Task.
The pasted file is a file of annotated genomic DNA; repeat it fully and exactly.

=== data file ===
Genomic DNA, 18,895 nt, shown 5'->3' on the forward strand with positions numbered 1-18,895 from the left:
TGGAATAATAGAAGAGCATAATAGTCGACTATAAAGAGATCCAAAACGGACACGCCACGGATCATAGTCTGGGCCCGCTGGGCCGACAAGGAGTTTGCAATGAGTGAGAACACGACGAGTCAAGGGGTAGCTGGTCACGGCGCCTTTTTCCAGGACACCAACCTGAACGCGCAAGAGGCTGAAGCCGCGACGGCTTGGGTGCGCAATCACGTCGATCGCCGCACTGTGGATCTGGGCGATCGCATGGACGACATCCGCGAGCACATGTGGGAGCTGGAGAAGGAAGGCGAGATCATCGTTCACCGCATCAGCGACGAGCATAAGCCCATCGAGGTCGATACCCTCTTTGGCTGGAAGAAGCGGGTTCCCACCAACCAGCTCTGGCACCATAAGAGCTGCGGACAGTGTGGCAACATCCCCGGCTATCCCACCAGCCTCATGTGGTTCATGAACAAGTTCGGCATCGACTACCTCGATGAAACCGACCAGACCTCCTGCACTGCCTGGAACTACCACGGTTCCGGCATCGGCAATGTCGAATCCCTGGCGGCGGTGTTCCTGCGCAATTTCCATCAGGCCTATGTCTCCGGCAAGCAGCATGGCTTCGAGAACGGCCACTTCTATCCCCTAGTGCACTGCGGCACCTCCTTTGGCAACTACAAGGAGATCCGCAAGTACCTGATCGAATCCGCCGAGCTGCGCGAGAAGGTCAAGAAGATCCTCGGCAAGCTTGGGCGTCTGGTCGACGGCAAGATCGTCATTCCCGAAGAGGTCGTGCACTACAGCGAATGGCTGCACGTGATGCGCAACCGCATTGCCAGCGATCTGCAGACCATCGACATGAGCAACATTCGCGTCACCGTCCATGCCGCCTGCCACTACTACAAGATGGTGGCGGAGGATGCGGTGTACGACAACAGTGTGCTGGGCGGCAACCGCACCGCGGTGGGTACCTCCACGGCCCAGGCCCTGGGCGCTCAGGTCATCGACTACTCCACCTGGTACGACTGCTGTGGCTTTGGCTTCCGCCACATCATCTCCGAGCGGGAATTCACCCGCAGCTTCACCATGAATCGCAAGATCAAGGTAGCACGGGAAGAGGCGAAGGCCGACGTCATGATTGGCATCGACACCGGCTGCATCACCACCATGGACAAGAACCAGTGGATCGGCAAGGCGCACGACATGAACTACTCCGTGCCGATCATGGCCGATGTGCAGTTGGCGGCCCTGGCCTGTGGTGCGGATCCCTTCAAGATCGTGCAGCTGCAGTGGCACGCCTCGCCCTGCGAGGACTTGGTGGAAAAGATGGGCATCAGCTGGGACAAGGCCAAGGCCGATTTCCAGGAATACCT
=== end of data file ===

Genomic DNA, 18,895 nt, shown 5'->3' on the forward strand with positions numbered 1-18,895 from the left:
TGGAATAATAGAAGAGCATAATAGTCGACTATAAAGAGATCCAAAACGGACACGCCACGGATCATAGTCTGGGCCCGCTGGGCCGACAAGGAGTTTGCAATGAGTGAGAACACGACGAGTCAAGGGGTAGCTGGTCACGGCGCCTTTTTCCAGGACACCAACCTGAACGCGCAAGAGGCTGAAGCCGCGACGGCTTGGGTGCGCAATCACGTCGATCGCCGCACTGTGGATCTGGGCGATCGCATGGACGACATCCGCGAGCACATGTGGGAGCTGGAGAAGGAAGGCGAGATCATCGTTCACCGCATCAGCGACGAGCATAAGCCCATCGAGGTCGATACCCTCTTTGGCTGGAAGAAGCGGGTTCCCACCAACCAGCTCTGGCACCATAAGAGCTGCGGACAGTGTGGCAACATCCCCGGCTATCCCACCAGCCTCATGTGGTTCATGAACAAGTTCGGCATCGACTACCTCGATGAAACCGACCAGACCTCCTGCACTGCCTGGAACTACCACGGTTCCGGCATCGGCAATGTCGAATCCCTGGCGGCGGTGTTCCTGCGCAATTTCCATCAGGCCTATGTCTCCGGCAAGCAGCATGGCTTCGAGAACGGCCACTTCTATCCCCTAGTGCACTGCGGCACCTCCTTTGGCAACTACAAGGAGATCCGCAAGTACCTGATCGAATCCGCCGAGCTGCGCGAGAAGGTCAAGAAGATCCTCGGCAAGCTTGGGCGTCTGGTCGACGGCAAGATCGTCATTCCCGAAGAGGTCGTGCACTACAGCGAATGGCTGCACGTGATGCGCAACCGCATTGCCAGCGATCTGCAGACCATCGACATGAGCAACATTCGCGTCACCGTCCATGCCGCCTGCCACTACTACAAGATGGTGGCGGAGGATGCGGTGTACGACAACAGTGTGCTGGGCGGCAACCGCACCGCGGTGGGTACCTCCACGGCCCAGGCCCTGGGCGCTCAGGTCATCGACTACTCCACCTGGTACGACTGCTGTGGCTTTGGCTTCCGCCACATCATCTCCGAGCGGGAATTCACCCGCAGCTTCACCATGAATCGCAAGATCAAGGTAGCACGGGAAGAGGCGAAGGCCGACGTCATGATTGGCATCGACACCGGCTGCATCACCACCATGGACAAGAACCAGTGGATCGGCAAGGCGCACGACATGAACTACTCCGTGCCGATCATGGCCGATGTGCAGTTGGCGGCCCTGGCCTGTGGTGCGGATCCCTTCAAGATCGTGCAGCTGCAGTGGCACGCCTCGCCCTGCGAGGACTTGGTGGAAAAGATGGGCATCAGCTGGGACAAGGCCAAGGCCGATTTCCAGGAATACCT